The Glass Ceiling: What Does it Mean & How Do We Break it?

The Glass Ceiling - What is it and how do we break it?

Recent studies have shown that over 75% of companies worldwide have diversity and inclusion policies in place to protect against prejudice and discrimination in the workplace.

However, as a working population, society is still tackling the problem of the metaphorical glass ceiling; the concept that women cannot progress into higher positions in their relevant companies due to discrimination, often based on sex, race and disability.

And, since Black Lives Matter and #MeToo movements, there has been an increasing focus on promoting diversity and inclusion in the workplace.

What does the glass ceiling mean for working women?

One of the most significant problems relating to the glass ceiling concept is the gender pay gap.

This, by definition, is the measure of the inequality of pay that is received for completing the same work to the same standard by different sexes. In the UK, the government has reported that the gender pay gap is at its lowest ever rate at just over 18%.

ActionAid estimates that globally, women earn on average 16% less than men, despite others reflecting that women, rather than men, are typically advancing to higher levels in education.

This means that even when women are working in the same positions as their male counterparts, with the same qualifications and experience, they are unable to achieve the same levels of financial or professional success financially.

We can compare this with the ‘Sticky Floor’ theory that claims that women are ‘stuck’ at the bottom of the figurative recruitment ladder in lower paid jobs, without an ability to move up the ranks.

How does Data Collection help?

Promoting the transparency of data helps to advocate diversity by using information to assess areas of inequality. 

By using questionnaires, or the data collected on jobs applications, Oleeo can track progress towards meeting diversity goals by quantifying your data anonymously and analysing it. This ensures that you’re on track to meeting your objectives for a fairer workplace.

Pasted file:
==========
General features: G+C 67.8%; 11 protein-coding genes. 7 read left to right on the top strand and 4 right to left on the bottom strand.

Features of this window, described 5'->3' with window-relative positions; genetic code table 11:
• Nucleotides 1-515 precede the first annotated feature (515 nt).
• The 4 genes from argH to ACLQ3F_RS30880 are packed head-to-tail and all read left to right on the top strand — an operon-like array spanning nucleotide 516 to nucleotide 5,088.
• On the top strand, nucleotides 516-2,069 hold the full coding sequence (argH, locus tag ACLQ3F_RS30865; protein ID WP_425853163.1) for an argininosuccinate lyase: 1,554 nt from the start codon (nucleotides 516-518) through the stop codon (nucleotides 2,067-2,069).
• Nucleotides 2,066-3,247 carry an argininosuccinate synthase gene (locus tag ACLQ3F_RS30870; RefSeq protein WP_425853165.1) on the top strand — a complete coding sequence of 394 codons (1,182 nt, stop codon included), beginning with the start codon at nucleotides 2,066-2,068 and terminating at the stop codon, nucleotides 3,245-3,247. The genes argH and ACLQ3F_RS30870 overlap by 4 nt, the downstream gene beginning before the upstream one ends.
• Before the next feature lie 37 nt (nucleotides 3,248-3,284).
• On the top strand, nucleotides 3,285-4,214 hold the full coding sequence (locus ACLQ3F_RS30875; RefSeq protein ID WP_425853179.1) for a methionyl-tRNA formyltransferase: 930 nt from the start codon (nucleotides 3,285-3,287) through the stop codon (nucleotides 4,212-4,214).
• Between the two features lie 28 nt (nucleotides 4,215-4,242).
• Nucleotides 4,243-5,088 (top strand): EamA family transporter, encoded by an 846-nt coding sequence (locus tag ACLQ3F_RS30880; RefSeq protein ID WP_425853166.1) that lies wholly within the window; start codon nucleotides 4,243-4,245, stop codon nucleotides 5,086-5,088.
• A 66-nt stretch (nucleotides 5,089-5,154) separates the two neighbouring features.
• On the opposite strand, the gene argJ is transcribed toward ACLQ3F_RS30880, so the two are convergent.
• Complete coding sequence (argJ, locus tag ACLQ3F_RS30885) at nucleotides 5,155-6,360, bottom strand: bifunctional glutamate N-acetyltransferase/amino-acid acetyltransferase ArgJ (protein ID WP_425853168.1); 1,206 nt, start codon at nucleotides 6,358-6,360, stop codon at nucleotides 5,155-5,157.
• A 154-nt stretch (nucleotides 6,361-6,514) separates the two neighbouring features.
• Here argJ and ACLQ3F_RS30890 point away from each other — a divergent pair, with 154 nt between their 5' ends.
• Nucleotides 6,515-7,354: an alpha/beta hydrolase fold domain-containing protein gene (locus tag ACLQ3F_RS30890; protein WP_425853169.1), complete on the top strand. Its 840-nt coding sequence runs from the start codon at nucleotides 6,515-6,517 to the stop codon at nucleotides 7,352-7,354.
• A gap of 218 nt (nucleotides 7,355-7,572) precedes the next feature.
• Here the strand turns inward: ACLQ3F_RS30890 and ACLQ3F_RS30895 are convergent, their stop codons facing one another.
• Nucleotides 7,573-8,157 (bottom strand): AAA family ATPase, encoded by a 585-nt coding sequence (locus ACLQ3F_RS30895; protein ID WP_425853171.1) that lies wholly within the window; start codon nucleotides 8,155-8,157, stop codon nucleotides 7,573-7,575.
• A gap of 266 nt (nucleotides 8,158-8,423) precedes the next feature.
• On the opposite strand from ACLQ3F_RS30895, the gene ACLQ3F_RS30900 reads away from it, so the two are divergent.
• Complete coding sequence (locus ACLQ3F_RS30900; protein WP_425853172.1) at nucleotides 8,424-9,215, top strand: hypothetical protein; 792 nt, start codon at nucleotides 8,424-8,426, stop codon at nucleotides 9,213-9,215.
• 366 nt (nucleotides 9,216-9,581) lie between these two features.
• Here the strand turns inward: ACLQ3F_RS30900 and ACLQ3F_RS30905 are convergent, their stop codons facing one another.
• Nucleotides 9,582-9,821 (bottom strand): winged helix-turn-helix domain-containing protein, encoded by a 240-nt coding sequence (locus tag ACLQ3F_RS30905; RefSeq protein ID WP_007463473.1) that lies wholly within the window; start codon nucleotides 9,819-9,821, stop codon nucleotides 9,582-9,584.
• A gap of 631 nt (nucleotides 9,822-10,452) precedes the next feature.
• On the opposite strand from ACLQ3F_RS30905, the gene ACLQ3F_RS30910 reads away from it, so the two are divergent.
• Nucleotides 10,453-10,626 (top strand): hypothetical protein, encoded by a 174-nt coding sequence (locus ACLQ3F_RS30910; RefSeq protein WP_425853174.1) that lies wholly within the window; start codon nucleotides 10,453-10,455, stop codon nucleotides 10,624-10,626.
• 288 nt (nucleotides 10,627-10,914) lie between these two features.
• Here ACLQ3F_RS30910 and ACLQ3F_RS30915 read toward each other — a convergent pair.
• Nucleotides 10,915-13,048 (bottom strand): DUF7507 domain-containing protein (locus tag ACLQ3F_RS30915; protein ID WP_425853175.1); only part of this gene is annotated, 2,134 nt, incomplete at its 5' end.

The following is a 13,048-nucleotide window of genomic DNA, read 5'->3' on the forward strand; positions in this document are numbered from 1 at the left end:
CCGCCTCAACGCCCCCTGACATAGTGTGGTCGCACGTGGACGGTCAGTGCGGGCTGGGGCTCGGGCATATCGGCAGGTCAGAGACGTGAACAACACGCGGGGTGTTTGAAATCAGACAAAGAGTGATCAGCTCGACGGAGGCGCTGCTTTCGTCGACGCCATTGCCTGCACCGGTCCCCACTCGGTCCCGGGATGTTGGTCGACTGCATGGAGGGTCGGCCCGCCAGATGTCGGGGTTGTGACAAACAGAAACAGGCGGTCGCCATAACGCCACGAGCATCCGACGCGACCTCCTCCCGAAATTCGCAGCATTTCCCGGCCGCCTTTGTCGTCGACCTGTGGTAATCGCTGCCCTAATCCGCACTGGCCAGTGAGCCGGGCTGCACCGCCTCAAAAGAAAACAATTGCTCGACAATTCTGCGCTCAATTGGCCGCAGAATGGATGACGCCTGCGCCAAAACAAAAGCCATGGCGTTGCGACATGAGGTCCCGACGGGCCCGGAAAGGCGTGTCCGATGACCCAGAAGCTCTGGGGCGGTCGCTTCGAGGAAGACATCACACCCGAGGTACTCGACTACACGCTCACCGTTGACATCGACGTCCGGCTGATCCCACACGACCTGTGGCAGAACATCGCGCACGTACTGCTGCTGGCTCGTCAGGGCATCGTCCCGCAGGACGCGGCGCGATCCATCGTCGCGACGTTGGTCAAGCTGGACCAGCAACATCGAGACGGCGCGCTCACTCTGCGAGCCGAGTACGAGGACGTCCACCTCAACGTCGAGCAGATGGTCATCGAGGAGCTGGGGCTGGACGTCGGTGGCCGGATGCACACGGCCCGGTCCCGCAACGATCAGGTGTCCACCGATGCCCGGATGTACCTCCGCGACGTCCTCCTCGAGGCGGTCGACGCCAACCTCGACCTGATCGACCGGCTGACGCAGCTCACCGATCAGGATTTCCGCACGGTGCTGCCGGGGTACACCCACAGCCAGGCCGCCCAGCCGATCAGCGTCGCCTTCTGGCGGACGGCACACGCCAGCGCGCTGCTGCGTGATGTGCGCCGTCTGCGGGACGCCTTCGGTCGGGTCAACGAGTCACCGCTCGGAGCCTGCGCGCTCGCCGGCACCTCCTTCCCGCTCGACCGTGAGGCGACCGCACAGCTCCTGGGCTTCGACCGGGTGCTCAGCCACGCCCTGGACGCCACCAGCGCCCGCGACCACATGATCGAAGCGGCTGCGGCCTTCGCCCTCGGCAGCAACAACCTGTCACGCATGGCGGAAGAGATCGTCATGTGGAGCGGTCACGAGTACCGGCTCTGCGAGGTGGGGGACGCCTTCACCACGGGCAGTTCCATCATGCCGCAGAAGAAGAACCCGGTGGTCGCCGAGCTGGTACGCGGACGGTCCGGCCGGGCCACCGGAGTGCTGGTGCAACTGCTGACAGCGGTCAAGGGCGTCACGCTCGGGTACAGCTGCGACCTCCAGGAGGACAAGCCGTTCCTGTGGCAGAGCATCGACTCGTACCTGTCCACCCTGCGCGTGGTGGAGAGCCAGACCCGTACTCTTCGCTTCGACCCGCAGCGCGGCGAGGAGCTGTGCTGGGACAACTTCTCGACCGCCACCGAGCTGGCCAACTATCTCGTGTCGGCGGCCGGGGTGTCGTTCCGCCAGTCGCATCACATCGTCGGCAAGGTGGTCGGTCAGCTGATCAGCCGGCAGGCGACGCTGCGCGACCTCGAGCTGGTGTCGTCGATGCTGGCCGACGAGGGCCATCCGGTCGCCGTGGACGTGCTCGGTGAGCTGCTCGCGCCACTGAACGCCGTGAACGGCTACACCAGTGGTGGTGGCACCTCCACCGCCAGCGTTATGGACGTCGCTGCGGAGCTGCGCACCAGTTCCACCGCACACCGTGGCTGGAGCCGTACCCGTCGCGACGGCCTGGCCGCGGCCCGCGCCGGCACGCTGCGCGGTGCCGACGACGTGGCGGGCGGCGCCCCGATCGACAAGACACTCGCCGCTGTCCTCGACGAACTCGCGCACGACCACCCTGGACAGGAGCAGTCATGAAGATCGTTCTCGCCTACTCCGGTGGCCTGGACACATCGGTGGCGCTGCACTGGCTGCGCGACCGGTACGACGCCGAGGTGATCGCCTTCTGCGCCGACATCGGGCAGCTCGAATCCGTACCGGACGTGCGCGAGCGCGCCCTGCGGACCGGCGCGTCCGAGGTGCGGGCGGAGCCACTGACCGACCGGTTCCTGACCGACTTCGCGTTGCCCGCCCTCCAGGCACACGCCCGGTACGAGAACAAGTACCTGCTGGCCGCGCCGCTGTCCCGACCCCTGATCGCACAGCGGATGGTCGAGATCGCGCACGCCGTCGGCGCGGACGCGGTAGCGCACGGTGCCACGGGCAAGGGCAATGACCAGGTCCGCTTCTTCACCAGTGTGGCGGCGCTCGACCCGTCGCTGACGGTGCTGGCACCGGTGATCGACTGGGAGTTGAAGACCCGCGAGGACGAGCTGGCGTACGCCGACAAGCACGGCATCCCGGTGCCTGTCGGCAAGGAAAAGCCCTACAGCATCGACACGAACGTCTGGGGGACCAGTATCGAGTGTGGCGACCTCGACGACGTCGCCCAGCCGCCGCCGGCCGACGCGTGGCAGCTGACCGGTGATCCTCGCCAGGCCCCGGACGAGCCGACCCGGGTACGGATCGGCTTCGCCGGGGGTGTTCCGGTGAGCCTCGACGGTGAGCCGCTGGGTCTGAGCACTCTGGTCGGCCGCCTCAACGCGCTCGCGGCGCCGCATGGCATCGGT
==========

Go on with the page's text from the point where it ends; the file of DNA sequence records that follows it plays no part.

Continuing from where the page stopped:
This reduces the likelihood of making recruitment decisions based on unconscious bias – the result of societal conditioning of beliefs and values. 

By removing the human judgement element of recruitment, the company can lean more into ‘blind recruitment’ – based on ability and experience alone.

What is the solution to breaking the glass ceiling?

There is no singular solution to tackling the issue of the glass ceiling. However, by creating inclusion and diversity policies and using software to combat any unconscious bias, employers can begin to deal with the root cause of inequality.

The use of Intelligent Writing in recruitment software is an prime example; it scans for masculine language choices within job descriptions and highlights them for replacement. 

This means that job descriptions can remain targeted neutrally, without deterring diverse candidates from applying due to the tone or language used.

Overall, it’s clear that the business sector still has a way to go to breaking the glass ceiling. However, with the introduction of affirmative action to safeguard diversity in recruitment, steps taken through inclusive policies and use of objective software, it’s clear that steps are being made to improve prospects for working women and their career objectives.

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